Locally-generated agricultural land management models may be more effective in achieving sustainable agricultural production and environmental management because they operate within the eco-cultural context of the farmers, therefore easily useable.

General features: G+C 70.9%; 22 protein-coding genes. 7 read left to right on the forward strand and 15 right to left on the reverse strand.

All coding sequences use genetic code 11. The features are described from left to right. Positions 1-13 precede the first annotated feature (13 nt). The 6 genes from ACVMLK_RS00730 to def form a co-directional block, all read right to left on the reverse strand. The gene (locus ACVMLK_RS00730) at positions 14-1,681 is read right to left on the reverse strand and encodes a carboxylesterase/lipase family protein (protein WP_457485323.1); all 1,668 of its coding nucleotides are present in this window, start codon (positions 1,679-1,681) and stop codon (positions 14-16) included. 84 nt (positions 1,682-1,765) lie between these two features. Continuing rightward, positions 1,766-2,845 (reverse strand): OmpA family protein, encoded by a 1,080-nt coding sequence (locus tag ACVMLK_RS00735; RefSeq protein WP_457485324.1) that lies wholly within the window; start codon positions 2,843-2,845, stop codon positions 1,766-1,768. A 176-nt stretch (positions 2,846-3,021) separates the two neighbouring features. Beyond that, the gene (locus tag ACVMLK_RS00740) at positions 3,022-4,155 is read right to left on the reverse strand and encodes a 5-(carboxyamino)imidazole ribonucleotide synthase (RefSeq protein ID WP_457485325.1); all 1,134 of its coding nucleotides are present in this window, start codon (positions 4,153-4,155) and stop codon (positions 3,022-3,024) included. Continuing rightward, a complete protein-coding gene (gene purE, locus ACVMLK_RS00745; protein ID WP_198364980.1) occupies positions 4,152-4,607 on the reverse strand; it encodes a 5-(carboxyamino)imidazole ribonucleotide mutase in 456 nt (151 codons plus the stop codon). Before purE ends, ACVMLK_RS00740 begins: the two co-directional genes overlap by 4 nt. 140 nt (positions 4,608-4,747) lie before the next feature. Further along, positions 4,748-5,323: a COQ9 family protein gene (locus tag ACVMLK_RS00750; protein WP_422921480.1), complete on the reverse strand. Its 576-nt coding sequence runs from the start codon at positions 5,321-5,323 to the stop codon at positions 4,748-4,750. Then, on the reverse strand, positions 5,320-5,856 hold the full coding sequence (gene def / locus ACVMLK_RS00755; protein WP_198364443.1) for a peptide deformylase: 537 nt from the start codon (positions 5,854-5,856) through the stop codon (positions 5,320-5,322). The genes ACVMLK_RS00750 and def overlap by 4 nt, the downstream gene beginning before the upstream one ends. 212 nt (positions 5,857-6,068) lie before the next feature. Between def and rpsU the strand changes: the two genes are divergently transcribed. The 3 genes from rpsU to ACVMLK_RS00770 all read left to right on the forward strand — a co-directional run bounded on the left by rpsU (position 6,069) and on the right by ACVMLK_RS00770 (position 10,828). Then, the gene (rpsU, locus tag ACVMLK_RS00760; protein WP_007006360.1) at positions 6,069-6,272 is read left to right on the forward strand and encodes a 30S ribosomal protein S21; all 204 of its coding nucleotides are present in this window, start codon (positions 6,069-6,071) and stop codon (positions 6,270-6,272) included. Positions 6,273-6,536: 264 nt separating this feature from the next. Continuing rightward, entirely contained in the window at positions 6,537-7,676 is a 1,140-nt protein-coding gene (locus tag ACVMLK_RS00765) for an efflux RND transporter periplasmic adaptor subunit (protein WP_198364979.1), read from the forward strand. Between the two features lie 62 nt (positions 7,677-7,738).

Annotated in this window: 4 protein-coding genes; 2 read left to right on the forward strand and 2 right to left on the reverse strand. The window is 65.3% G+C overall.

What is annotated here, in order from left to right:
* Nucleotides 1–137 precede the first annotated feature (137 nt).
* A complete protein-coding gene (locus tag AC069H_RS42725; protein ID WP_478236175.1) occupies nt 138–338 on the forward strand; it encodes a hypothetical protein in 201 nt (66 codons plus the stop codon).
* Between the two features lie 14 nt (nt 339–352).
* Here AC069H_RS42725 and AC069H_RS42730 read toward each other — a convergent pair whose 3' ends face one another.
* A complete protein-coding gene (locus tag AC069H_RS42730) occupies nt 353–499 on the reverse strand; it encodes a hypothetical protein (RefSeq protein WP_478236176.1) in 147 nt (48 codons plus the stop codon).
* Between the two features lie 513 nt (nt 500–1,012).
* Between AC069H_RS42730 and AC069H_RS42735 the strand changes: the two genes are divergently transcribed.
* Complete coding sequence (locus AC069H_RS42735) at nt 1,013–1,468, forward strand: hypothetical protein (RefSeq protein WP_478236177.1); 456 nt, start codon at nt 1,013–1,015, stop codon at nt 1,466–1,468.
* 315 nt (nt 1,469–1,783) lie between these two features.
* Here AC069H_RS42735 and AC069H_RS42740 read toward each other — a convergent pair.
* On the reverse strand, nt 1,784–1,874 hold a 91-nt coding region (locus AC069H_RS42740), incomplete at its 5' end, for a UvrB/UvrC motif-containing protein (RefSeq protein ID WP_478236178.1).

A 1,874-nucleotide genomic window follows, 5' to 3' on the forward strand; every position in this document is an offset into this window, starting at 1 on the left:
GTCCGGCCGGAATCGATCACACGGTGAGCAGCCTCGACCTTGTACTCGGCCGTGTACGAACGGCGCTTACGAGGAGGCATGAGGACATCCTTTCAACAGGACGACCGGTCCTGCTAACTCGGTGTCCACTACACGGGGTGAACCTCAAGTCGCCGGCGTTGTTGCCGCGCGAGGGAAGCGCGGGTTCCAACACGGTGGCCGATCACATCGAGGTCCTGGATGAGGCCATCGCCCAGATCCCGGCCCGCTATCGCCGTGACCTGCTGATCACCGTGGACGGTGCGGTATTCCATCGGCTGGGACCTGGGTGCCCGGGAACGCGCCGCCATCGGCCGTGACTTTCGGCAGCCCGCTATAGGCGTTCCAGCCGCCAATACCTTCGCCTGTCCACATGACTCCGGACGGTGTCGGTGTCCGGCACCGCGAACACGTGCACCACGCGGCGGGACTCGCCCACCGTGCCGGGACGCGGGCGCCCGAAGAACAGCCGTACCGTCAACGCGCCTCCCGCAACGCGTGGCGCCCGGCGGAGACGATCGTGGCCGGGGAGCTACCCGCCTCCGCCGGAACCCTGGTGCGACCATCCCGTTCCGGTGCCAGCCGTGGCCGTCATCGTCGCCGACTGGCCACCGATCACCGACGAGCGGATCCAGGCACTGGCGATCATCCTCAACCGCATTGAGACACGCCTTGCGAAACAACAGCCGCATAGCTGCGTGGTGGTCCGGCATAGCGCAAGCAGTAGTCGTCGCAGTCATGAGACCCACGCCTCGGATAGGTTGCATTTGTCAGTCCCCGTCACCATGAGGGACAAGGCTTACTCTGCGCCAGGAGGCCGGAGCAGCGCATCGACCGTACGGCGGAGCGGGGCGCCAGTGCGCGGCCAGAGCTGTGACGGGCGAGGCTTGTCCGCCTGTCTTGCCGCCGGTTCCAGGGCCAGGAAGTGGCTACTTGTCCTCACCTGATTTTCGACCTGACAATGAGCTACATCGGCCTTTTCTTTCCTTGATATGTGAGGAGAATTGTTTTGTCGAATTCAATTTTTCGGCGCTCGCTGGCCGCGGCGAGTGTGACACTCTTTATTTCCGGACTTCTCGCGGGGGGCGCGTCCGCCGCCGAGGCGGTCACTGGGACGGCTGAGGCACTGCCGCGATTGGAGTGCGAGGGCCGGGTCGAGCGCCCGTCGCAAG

The present study uses locally generated indigenous knowledge to model the suitability for cultivation of maize, rice and beans and compares the results obtained with those of a modern scientific land suitability model in Amuru district, northern Uganda. Georeferenced indigenous knowledge-based land suitability data was collected from farmers’ fields using a Global Positioning System handset, questionnaires and focus group discussions were also used to develop an indigenous knowledge-based agricultural land resource database. The Analytical Hierarchical Process method was applied to sort the data to determine the relative importance of the various indigenous land evaluation parameters. For the modern scientific land suitability evaluation data set, a land resource database with climate and soil physical and chemical parameters was developed to model the scientific land suitability evaluation. The two data sets were analyzed using Automated Land Evaluation System software based on the principles of the FAO framework for land evaluation. Two spatial land suitability models were generated for the two data sets. The two spatial models were matched using ArcGIS software applications to obtain land suitability comparisons. Results produced more than 70% agreement between the indigenous and the modern scientific evaluations. The evaluation for maize and rice produced 75% agreement. Both scientific and indigenous land evaluations for maize and rice showed that the two crops almost have similar land use requirements. On the other hand, land suitability comparisons for beans produced 71% level of agreement. It is concluded that locally generated land evaluation systems based on farmers’ indigenous knowledge are comparable to modern scientific ones, and may be relied upon where technical land evaluations are not readily available or useable by rural indigenous farmers.